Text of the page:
6. Charedi leadership was overwhelmingly opposed to the formation of the Netzach Yehuda Charedi battalion even though it was founded by mainstream Charedi rabbis, with the (perhaps sole) support of Rabbi Steinman, and only sought to attract boys anyways not studying Torah in Yeshiva.

7. If Charedi leadership really believed that the draft model of service is outdated and no longer necessary in this era, as some of them often claim when discussing the issue in the media, why have the Charedi parties never proposed a Knesset bill transforming the IDF into a (small & hi-tech) professional military?

8. Considering the level of controversy and bitterness the issue stirs up among Israeli society, why have Charedi politicians remained so indifferent or tone deaf for so long? Why have they not been at the forefront of ensuring draftees and reserve soldiers are at least compensated to the maximum extent for their sacrifice? On the contrary, Charedi parties recently tried to pass a bill ensuring Kollel students are given the same status as IDF soldiers, and supposedly financially compensated accordingly, the importance of Torah study in Judaism as justification.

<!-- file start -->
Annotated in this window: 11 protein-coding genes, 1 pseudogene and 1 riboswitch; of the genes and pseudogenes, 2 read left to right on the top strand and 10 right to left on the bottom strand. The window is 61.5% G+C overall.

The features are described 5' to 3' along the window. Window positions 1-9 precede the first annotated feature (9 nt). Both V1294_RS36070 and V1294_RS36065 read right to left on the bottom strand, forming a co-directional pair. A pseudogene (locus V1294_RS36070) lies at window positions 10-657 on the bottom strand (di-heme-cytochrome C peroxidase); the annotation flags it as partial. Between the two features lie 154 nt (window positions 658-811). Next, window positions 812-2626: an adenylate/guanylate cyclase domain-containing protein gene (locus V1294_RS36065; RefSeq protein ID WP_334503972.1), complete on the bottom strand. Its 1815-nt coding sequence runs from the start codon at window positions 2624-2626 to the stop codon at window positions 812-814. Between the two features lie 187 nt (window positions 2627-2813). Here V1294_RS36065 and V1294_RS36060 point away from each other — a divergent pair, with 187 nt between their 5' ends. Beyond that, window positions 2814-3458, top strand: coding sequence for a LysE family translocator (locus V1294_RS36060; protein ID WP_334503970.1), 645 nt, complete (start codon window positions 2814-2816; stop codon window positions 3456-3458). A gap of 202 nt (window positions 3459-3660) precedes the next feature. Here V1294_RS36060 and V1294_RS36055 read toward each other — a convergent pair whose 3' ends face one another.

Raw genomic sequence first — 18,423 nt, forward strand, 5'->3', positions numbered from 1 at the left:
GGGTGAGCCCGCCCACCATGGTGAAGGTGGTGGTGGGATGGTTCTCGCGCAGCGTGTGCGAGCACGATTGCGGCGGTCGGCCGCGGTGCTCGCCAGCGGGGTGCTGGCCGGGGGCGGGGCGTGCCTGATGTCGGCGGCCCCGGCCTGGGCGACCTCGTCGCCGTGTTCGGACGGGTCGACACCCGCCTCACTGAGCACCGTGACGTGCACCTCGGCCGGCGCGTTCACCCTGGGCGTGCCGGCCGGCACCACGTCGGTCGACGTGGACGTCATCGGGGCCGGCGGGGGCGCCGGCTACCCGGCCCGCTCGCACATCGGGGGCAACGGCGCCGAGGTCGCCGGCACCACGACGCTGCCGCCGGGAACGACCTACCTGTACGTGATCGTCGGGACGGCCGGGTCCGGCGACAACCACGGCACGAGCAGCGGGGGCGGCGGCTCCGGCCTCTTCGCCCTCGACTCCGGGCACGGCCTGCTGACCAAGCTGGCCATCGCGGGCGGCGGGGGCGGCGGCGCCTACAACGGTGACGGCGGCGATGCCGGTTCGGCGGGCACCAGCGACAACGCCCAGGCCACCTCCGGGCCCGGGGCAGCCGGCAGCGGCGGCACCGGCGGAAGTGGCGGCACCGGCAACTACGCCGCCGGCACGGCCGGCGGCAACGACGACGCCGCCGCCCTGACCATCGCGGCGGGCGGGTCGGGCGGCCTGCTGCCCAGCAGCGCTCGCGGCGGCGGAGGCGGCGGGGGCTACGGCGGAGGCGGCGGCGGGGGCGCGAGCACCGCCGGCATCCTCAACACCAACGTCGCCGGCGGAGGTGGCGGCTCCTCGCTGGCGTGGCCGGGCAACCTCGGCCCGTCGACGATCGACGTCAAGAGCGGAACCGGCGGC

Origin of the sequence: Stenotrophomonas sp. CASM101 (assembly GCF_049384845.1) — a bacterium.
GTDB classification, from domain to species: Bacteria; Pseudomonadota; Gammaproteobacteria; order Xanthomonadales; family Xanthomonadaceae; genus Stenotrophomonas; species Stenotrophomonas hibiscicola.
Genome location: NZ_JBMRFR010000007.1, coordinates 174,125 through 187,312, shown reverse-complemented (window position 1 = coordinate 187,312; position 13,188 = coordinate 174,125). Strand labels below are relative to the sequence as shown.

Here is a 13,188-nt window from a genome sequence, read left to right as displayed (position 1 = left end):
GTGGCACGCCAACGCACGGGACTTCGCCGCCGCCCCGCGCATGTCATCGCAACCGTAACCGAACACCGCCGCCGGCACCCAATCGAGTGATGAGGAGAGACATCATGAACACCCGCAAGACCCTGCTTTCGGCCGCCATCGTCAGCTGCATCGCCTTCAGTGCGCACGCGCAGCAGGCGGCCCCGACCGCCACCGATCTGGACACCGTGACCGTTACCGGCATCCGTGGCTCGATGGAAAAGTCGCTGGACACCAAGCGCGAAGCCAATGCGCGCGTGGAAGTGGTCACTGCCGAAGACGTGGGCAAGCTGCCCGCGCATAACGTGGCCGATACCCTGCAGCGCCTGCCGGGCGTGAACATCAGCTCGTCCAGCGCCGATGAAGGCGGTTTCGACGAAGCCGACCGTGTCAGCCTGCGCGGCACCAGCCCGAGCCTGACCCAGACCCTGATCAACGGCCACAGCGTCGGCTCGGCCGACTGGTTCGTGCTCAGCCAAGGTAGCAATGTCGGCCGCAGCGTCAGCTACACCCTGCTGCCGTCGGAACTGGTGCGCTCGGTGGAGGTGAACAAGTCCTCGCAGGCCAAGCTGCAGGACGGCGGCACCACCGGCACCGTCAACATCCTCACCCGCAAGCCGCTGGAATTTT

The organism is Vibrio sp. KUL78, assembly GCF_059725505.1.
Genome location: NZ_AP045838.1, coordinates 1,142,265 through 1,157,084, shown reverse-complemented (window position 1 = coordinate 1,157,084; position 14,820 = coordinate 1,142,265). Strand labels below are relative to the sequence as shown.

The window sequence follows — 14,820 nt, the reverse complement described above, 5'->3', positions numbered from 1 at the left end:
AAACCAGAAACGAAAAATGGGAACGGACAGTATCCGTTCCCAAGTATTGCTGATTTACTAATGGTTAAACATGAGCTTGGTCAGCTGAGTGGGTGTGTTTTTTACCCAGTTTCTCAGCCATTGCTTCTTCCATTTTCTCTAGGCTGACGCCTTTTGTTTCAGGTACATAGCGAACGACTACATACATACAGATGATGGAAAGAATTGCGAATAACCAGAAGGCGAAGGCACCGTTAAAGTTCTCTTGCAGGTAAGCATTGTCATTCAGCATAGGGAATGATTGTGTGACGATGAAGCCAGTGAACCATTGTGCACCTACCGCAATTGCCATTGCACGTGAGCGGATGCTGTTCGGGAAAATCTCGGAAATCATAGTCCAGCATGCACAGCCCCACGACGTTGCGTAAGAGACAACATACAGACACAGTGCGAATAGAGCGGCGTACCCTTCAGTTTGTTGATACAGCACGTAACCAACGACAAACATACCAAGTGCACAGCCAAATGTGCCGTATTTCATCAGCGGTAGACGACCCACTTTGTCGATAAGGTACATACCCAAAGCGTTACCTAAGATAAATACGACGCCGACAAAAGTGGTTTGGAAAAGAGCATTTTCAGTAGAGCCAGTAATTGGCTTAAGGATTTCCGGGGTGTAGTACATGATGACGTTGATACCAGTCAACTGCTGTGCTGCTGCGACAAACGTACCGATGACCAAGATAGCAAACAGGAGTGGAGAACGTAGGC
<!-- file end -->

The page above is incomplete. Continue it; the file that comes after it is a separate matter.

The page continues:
9. Even if any joint progress on drafting Charedi men is deemed impossible, considering the ultimate price so many soldiers have had to pay and the sheer number of orphans, widows and grieving family members left behind, especially in the last nine months, why have Charedi politicians not been at the forefront of ensuring every security act by the government is absolutely necessary and no security related decision needlessly endangers IDF soldiers? On the contrary, the Charedi population is at the forefront of supporting hawkish policies.

10. If the Torah protects and yeshiva students are as important to national defense as IDF soldiers, why haven’t we seen Charedi leaders, students and rabbis take responsibility for the October 7th disaster? Have they conducted any real introspection and learned any lessons? Are we going to see a Charedi Commission of Inquiry formed?

The truth is that while thousands of Charedi men have indeed devoted their lives to Torah study, the fact remains that the real reason Charedi society does not participate in the burden of national defense is because they are simply indifferent to the difficult realities necessary for maintaining Jewish life in Israel. They live in a bubble with their needs generously provided for by the state or international donors; who in their right mind would willingly give up such a valuable privilege?

About the Author
Aryeh was raised in Brooklyn and decided to enlist in the IDF after high school/yeshiva, eventually settling in Israel. He lives in Ramat Gan with his Israeli wife & 2 children. He has a BA in Arabic & Islamic history from Hebrew University. He is interested in cultural & socio-political phenomena and closely follows developments in Charedi society.
Related Topics
Related Posts